By Fliss Doyle
Understanding the Muscle Groups...
The Hamstrings and Glute Max are your main leg extensors meaning they contract to pull the leg backwards when walking or running. Due to its size it is a powerful muscle also used for movements like stepping on to a stool, climbing and running.
Glute Minimus is the smallest of the Complex and pulls the Femur (thigh bone) outwards as well as influencing the pelvis during contraction. Glute Medius is the key to a happy and healthy lower quadrant (posh term for legs). It also rotates the Femur outwards as well as lifting the opposite side of the pelvis during walking and running. It acts as a key pelvic stabiliser.
Using the theory of the Kinetic chain (the belief that every part of the body is connected and therefore influences each other) the stability of the pelvis will impact on the health and biomechanics of the knees, ankles, back, shoulder, neck etc. It is vital that these muscles are kept in good working order to maintain total body equilibrium.
So called because of their similarity to a prepared pig when hung up, this group works in a supporting role to the Glutes. With a little help from their friends, the Adductors (inside thigh), they increase the range of movement during extension. It would be like asking a friend to join your side in a tug of war competition when your team were tiring. This is not their main job, however, and repeatedly asking them to do this only tires them out. This overworking is the origin of bad biomechanics causing a common condition called Runners Knee, a painful bursitis around the knee caused by excessive traction by the Adductors.
Are Your GLutes Working Properly?
- Lie completely flat on your stomach.
- Ask your friend to place one of their hands on your left Hamstring and the other hand on your left Glute.
- Lift your entire leg off the floor SLOWLY; the movement should originate from your hip NOT your knee. They are feeling for which muscles contracts first. This will feel like twitch or a hardening of the muscle.
- Note which one contracts first (you may need to extend the leg a few times).
- Repeat on the right leg.
Ideally your Glute should be firing first followed by your Hamstring. If this is not the case you will need to have a look at changing this by loosening Hamstrings through stretching, massage, kinesiotape, foamrolling, acupuncture etc. and by strengthening Glutes.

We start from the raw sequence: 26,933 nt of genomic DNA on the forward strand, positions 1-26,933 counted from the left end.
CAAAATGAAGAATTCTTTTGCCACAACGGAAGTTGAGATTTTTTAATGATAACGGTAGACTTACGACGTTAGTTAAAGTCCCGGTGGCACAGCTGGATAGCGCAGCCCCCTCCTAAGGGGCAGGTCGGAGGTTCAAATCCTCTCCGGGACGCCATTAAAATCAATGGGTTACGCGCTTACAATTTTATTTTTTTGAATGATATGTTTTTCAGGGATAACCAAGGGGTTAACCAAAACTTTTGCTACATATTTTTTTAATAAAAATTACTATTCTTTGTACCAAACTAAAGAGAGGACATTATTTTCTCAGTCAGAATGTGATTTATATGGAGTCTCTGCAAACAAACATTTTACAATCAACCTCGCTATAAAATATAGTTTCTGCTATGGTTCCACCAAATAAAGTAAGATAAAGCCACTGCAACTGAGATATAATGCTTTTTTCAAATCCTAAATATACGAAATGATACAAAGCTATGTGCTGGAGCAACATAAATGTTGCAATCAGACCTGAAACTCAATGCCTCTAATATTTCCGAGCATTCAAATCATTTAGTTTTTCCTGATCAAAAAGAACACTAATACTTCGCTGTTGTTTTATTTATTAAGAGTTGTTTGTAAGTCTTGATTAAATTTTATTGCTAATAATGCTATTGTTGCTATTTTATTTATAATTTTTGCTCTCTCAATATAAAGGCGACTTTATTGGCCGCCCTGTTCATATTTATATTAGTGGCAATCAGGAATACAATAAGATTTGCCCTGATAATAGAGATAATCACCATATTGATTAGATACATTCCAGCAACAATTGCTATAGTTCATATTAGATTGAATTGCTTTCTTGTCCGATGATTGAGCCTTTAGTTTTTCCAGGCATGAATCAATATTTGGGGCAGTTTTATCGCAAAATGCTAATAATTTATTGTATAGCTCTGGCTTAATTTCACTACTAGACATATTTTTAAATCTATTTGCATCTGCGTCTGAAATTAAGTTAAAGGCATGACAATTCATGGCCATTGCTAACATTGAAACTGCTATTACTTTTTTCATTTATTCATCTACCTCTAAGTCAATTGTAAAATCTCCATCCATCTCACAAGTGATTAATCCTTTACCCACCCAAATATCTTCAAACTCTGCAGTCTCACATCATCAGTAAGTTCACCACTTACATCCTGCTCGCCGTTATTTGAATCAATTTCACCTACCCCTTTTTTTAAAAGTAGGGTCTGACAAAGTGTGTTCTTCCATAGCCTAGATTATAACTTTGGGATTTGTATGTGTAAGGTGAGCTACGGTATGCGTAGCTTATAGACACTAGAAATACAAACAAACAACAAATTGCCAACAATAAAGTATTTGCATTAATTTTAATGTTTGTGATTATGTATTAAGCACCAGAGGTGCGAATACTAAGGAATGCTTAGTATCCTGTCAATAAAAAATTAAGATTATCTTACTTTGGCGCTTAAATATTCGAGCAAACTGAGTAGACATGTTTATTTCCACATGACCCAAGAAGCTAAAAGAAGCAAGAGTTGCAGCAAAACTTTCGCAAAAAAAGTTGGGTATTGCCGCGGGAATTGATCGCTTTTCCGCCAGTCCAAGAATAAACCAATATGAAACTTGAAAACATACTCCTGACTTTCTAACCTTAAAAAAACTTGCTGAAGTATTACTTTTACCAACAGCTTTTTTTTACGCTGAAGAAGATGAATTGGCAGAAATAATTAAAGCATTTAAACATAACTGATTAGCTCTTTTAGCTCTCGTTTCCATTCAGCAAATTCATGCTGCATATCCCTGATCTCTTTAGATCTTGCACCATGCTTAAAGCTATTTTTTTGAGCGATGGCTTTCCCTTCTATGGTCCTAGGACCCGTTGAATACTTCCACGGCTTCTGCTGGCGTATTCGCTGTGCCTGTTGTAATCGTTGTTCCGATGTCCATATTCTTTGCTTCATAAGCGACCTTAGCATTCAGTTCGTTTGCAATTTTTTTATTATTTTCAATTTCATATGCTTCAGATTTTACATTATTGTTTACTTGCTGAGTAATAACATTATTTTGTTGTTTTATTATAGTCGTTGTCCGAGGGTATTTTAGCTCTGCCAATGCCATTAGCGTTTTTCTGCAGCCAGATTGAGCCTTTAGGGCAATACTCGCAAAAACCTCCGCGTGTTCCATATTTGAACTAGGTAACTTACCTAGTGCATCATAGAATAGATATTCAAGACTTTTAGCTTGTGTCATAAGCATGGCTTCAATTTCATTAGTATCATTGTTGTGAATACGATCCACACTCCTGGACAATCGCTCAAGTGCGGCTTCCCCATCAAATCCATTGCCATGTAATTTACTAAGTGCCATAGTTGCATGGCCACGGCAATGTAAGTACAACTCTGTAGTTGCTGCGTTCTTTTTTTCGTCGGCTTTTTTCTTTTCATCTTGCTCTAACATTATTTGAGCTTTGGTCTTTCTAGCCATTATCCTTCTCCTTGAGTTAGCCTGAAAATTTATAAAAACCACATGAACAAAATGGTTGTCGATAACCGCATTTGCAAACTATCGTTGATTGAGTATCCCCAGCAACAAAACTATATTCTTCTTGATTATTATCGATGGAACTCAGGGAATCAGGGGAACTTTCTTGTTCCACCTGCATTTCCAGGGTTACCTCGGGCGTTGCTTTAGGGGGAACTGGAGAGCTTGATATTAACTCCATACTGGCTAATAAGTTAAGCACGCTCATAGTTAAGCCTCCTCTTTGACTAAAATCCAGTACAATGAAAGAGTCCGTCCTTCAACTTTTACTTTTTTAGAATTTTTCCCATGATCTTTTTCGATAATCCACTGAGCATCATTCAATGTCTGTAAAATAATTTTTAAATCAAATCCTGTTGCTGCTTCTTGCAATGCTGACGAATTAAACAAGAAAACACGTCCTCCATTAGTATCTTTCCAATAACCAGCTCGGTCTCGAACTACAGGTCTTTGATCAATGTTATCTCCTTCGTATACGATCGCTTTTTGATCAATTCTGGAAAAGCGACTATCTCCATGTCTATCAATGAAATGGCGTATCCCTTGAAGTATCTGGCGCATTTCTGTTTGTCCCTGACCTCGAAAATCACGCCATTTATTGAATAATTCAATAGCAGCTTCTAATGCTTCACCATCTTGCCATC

Go through stages 1 and 2 again but this time before stage 3, squeeze your bottom together. Follow the next four stages. You should find that the movement is easier or your range greater. This is because your Glutes have been activated.
How Can You Strengthen Your GLutes?
This can be done with or without weights.
Single Leg GLute Bridge
Lunge With Twist
Think "Prehab", not "Rehab"!
Better Biomechanics Prevents Injuries...
Hamstring strains: Due to them picking up the slack they become tight and are more likely to tear.
Anterior knee pain: Poor Glute Med strength causes the excessive load through anterior structures on the front of the knee.
Foot issues: Again, excessive loading through the front and the inside knee due to poor glute strength causes more loading through the inside of the foot, specifically the inside arch.
Shoulder problems: Muscles in the back that work with the glutes attach on to the ribs. Poor rib mobilisations affect the health and stability of the shoulder.
The theory of the kinetic chain is vital to understanding how one issue with a certain group of muscles affects the entire body. This is never more evident than with the gluteal complex so it is paramount that these are kept in good working order.
Don’t forget: you can’t run without a bum!
About the Author...
Visit: http://fliss100.wix.com/elite for further information on the treatment and advice that Fliss can offer.